But the lack of an explicit threat in Salehi’s latest message may be meaningful, as may be the fact that Amir Hatami called for international pressure in his remarks, instead of boasting of a potential unilateral response. The potential significance was highlighted by the Washington Institute on Thursday in its analysis of the speech delivered by Supreme Leader Khamenei in Mashhad on the occasion of the Iranian New Year holiday, Nowruz, on March 21.
The analysis described that annual speech as the most important gauge of the regime’s policies, preoccupations, and anxieties. And to the likely surprise of everyone, the latest such speech did not mention the nuclear agreement at all, despite the fact that it is under imminent threat. The Washington Institute suggested that Khamenei’s awareness of that threat has made him wary of issuing threats that his regime might soon be challenged to back up with action. That wariness may also be amplified by the regime’s domestic crises, which raise the stakes for opening up new forms of conflict with powerful foreign adversaries.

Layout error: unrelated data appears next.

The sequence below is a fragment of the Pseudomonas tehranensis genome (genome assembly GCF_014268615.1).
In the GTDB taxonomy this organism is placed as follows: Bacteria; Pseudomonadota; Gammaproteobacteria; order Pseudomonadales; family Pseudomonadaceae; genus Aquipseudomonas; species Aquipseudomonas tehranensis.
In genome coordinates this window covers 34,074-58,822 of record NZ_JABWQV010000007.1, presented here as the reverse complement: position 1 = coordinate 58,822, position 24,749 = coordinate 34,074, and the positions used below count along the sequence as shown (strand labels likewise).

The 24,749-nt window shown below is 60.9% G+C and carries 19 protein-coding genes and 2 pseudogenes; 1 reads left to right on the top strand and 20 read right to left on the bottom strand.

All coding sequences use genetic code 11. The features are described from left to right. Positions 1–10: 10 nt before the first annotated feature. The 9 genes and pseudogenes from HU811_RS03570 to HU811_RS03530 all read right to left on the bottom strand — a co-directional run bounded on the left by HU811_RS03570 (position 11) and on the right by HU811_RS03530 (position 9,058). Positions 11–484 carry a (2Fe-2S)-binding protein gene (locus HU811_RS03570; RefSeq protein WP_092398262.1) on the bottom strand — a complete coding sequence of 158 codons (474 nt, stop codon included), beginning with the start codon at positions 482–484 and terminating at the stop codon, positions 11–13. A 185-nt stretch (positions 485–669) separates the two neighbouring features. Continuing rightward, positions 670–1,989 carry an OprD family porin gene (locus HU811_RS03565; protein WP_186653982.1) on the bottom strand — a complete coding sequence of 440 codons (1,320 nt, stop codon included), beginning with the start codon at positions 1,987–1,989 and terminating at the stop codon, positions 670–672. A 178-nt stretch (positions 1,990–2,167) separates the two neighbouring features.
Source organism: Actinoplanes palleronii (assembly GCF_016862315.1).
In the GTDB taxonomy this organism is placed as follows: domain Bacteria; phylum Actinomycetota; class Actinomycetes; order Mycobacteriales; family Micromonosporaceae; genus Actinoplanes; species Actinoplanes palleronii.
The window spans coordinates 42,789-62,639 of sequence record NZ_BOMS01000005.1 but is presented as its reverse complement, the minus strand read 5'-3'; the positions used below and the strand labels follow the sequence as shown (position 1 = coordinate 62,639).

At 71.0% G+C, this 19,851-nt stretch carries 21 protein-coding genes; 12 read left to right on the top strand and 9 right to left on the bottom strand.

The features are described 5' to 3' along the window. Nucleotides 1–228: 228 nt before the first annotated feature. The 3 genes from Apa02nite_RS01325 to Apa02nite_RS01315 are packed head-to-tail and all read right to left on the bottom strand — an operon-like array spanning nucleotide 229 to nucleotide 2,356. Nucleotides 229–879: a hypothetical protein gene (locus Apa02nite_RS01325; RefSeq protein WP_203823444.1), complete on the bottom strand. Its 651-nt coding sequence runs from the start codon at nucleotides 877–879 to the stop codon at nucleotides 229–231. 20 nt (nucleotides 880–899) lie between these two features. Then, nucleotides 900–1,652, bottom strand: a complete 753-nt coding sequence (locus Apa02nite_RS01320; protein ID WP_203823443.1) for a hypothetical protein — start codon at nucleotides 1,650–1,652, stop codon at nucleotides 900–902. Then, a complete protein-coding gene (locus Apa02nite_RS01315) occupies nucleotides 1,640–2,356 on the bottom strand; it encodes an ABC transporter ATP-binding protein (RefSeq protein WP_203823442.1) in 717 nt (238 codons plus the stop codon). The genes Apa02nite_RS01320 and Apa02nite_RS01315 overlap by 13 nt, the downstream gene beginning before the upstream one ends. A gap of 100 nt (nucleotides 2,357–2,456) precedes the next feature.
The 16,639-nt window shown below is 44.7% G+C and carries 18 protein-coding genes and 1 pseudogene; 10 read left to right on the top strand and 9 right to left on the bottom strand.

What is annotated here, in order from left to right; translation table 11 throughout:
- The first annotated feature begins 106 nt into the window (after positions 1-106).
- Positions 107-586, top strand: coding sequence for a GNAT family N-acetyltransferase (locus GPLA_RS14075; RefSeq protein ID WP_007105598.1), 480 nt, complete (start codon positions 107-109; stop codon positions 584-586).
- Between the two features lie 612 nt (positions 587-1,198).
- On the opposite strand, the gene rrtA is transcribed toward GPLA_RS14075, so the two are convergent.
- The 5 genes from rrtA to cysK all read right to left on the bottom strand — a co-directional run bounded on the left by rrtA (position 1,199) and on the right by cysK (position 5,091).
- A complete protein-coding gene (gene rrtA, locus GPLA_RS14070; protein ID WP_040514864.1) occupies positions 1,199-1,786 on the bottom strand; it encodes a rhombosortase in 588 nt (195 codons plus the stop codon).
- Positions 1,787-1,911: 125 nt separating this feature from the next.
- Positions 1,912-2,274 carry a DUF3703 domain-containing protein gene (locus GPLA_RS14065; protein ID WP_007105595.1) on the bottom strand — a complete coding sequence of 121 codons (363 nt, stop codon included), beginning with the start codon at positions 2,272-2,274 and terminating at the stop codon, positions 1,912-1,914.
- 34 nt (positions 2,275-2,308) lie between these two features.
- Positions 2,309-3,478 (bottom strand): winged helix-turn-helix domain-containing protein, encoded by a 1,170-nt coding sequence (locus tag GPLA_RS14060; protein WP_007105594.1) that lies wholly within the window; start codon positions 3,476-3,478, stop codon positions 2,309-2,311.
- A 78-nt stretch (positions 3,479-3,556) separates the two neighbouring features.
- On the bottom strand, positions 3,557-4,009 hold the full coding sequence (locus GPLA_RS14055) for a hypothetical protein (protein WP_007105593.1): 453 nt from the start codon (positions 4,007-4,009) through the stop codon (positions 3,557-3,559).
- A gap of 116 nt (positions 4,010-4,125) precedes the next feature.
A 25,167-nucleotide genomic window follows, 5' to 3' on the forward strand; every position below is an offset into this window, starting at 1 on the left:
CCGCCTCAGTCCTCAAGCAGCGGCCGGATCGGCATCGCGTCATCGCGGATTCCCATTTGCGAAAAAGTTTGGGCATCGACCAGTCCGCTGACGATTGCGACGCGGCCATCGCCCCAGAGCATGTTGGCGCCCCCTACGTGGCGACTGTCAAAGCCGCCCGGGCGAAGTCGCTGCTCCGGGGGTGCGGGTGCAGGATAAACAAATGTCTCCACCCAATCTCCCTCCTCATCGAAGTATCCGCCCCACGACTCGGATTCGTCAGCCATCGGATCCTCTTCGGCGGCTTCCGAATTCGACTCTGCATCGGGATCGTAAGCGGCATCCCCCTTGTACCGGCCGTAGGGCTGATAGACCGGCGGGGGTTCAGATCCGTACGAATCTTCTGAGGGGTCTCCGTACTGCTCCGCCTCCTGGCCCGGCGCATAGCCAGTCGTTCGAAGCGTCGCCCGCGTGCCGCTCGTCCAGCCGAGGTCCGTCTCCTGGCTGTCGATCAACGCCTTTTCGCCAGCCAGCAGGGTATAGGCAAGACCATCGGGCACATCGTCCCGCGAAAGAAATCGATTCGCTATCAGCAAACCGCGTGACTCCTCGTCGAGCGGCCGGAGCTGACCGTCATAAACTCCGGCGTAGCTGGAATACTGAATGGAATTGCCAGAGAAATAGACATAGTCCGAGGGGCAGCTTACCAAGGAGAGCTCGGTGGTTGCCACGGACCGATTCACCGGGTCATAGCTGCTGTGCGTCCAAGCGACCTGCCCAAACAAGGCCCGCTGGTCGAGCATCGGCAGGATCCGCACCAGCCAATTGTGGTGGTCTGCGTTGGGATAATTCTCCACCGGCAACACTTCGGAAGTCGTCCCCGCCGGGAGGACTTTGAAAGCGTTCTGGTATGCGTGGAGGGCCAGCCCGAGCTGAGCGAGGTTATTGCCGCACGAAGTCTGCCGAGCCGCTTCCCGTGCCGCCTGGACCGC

At the end of 2017 and the beginning of 2018, anti-government protests spread across every major city and town in Iran, giving rise of chants of “death to the dictator,” in reference to Khamenei. In an interview with Bloomberg published on Thursday, the renowned Iranian human rights lawyer Shirin Ebadi suggested that such unrest was evidence that the Iranian people had “reached the point and realized this system is not reformable.”
The Washington Institute argued in its analysis that instead of addressing the nuclear deal or focusing on confrontation of Western “arrogance,” Khamenei attempted to emphasize the supposed domestic merits of the theocratic system, precisely because he had come to recognize “that more and more Iranians reject the regime’s political legitimacy” and are accordingly threatening its hold on power.